I have had a life-long love affair -- with National Geographic. Ever since I was a little kid, I have loved poring over those glossy pictures and imagining the thousands of adventures that hide between the pages. I have also never had a subscription to National Geographic. My ninety-six year old grandfather does, and he passes his copies on to me. When I was younger, this bothered me; I wanted my OWN. But now, I like that connection we have had since I was a little girl. (Back in the 1930's, Grandpa had the opportunity to buy a lifetime subscription for $150. That was a lot of money during the Depression for a farmer/carpenter, so he wasn't able to take the deal. National Geographic sure would have been the losers!)
One of my most favorite recent articles is "Pakistan" from the September 2007 issue. Not only did this article offer a fascinating and succinct history of the country, but it profiled a man from Karachi named Edhi who runs a charity that helps children, women and the extremely poor. He has a crib in the street outside of his office door with a sign that says "Don't Kill Your Baby" where he receives about ninety infants a month. Edhi also scours the streets for the dead and dying so that he can offer a dignified death and burial. Imagine a city where human life is so devalued that dead poor people are just left in the gutters! He refuses to accept donations from organizations or government sources as he wants to be beholden to no one, but his most poignant quote was about not even accepting car rides from anyone. "I travel by ambulance, in case someone needs help along the way."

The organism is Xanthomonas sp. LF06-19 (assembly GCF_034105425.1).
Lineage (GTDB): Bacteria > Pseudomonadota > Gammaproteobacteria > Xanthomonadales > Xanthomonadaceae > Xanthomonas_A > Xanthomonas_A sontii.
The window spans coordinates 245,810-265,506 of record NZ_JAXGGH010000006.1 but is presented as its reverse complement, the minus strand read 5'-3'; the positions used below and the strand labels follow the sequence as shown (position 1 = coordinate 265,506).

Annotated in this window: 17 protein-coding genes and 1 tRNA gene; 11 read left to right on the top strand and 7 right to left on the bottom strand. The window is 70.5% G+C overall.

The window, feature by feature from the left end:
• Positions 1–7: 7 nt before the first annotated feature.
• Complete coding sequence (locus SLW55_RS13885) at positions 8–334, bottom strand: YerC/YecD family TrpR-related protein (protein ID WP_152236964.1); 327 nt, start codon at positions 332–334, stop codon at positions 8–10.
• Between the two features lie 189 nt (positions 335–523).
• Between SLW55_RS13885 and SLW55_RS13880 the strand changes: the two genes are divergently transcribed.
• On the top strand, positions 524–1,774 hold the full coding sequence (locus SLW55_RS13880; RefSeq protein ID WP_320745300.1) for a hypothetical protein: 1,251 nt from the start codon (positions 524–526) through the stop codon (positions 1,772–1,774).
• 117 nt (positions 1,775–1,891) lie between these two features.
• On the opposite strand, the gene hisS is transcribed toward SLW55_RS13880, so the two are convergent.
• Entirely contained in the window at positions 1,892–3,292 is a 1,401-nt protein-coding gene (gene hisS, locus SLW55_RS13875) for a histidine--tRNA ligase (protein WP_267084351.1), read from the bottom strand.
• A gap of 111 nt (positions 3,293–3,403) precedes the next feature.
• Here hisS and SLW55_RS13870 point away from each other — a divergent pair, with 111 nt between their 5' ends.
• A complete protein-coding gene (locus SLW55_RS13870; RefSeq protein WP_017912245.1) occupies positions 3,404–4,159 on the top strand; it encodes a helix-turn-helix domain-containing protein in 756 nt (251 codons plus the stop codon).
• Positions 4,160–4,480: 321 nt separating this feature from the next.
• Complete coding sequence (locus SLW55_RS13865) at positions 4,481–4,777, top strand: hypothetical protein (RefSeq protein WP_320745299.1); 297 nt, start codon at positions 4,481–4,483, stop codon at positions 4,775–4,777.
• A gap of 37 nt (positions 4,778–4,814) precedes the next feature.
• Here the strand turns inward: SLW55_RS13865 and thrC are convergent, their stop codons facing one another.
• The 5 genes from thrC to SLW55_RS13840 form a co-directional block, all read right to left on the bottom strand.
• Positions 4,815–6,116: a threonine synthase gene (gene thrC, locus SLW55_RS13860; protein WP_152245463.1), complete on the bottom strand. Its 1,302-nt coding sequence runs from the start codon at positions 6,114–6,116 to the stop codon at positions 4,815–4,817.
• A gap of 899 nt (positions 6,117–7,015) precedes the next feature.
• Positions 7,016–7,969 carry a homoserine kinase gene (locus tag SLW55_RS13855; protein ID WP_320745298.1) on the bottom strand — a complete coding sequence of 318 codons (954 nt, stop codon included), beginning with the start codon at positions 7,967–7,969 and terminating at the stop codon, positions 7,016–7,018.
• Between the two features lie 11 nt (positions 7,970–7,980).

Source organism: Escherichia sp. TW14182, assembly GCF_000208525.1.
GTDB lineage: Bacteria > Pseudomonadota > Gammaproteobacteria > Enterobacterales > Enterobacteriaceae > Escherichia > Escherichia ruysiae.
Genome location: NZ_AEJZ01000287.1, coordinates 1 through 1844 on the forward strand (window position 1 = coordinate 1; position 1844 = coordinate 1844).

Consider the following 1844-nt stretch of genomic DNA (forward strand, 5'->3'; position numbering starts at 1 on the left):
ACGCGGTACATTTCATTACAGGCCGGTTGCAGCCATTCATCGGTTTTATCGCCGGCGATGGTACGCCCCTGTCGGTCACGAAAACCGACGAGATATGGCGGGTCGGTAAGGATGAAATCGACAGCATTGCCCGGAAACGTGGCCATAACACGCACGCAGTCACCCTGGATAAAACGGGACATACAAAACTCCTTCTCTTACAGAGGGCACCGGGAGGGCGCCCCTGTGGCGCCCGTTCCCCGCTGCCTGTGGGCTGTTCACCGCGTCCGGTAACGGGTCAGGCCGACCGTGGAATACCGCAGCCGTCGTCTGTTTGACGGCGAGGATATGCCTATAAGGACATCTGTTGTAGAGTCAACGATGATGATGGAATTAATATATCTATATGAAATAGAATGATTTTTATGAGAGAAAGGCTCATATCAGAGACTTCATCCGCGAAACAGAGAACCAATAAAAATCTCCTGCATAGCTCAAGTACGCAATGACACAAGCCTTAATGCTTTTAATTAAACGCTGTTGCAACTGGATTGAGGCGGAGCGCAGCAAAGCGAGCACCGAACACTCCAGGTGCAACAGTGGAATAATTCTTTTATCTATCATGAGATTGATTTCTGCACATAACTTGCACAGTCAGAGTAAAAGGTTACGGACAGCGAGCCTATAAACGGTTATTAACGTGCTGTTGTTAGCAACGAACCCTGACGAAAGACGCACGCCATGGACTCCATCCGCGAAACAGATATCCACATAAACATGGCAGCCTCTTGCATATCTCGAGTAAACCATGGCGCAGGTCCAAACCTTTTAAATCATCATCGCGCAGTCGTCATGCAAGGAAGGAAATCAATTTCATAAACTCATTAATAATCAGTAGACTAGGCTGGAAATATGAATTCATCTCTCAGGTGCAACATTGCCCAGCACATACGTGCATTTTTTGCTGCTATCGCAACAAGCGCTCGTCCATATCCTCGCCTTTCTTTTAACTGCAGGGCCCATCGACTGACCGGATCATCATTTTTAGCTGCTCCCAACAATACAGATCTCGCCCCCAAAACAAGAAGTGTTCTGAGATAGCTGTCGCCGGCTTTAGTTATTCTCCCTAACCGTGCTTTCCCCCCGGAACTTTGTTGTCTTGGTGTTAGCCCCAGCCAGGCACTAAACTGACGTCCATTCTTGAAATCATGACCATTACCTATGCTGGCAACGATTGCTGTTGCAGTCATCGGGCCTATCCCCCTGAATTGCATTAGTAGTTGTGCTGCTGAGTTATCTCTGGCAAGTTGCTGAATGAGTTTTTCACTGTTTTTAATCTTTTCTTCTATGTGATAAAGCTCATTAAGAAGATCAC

I thought that this was a beautiful picture of how we should travel through life -- as if in an ambulance looking for people who need help along the way. And it reminded me of what Jesus once said when people were grumbling that he hung around with the "wrong" kind of people, "It is not those who are healthy who need a physician, but those who are sick; I did not come to call the righteous, but sinners." (Mark 2:17)